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Update: St. David's, other hospitals struggle with loss of water pressure, heat

Tony Plohetski Luz Moreno-Lozano
Austin American-Statesman

Austin hospitals have suffered losses to critical operations — including water and heat — that prompted more than two dozen patients to be transferred to neighboring facilities and others to remain in what some described as near-dire conditions.

A compounding issue of low water pressure impacted in some facilities the ability for boilers to generate heat, as temperatures in hallways and patient rooms plummeted.

The issues appeared most acute at St. David's South Austin Medical Center. But other facilities had related issues.

"Out of caution, yesterday we transported approximately 30 patients who were either vulnerable or could easily be cared for at another facility," David Huffstutler, CEO of St. David's HealthCare, said in an email Thursday. "We continue to work with the City of Austin in an effort to resolve the water outage, but they have been unsuccessful in resolving the water system issue affecting service and water pressure to our hospital."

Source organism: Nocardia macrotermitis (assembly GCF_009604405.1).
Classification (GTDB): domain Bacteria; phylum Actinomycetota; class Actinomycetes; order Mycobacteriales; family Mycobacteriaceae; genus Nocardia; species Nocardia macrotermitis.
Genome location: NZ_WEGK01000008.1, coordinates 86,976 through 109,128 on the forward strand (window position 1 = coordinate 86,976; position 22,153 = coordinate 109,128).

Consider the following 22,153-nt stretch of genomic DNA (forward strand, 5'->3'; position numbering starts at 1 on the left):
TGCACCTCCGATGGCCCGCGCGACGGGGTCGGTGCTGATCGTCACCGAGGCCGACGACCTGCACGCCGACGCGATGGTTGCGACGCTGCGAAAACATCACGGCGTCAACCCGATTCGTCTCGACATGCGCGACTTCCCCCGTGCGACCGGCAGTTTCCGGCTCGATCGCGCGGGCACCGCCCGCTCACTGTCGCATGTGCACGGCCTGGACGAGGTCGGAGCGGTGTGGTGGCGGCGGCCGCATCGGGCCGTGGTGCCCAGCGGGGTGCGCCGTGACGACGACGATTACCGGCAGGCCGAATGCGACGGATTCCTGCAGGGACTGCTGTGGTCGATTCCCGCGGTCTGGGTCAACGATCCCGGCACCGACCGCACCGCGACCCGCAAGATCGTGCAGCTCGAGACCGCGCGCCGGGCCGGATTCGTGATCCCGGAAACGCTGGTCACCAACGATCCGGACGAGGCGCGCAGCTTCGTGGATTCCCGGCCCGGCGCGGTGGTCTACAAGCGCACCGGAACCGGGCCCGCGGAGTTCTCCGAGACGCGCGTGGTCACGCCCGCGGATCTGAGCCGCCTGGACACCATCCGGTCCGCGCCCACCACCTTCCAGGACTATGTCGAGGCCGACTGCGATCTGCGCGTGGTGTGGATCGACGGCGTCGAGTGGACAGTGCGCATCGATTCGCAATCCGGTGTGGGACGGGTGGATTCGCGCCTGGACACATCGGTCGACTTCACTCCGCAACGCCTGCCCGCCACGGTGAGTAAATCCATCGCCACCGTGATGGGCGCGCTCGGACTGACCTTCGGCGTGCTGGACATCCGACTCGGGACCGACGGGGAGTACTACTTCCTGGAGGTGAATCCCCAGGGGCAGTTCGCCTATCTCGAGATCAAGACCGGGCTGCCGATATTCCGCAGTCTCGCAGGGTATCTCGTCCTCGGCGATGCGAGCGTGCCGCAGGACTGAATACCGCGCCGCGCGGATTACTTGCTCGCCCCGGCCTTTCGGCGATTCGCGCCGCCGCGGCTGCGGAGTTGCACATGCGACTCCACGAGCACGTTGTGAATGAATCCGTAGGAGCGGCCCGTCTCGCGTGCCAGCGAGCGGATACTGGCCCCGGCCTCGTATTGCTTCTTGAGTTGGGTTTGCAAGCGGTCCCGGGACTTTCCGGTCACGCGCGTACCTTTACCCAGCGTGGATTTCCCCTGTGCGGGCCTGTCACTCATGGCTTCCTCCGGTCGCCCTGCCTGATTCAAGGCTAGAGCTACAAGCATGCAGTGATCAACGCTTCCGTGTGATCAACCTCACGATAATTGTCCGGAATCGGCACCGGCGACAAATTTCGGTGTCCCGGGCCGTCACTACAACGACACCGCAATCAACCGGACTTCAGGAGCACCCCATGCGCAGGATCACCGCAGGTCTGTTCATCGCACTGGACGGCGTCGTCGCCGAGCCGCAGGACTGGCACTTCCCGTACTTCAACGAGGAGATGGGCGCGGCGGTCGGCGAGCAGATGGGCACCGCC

On Wednesday, St. David's South Austin Medical Center reported a loss of water pressure and heat and said they were taking several steps to get water to the hospital. It said several other area hospitals were also facing the same issue. 

Ongoing issues with the city's water system have caused a loss of water pressure at St. David's Medical Center downtown. And water pressure is still an issue at Heart Hospital of Austin, officials said in an email Thursday. 

Huffstutler said that they have deployed water tank trucks onsite at three hospitals — St. David’s South Austin Medical Center, St. David’s Medical Center and Heart Hospital of Austin — to connect and pressurize their systems due to water outages and low pressure.

"While the duration of this issue remains unknown at this time, all St. David’s HealthCare facilities are prepared to handle the situation and have a sufficient supply of water to help ensure that we can continue to provide our patients with exceptional care," he said.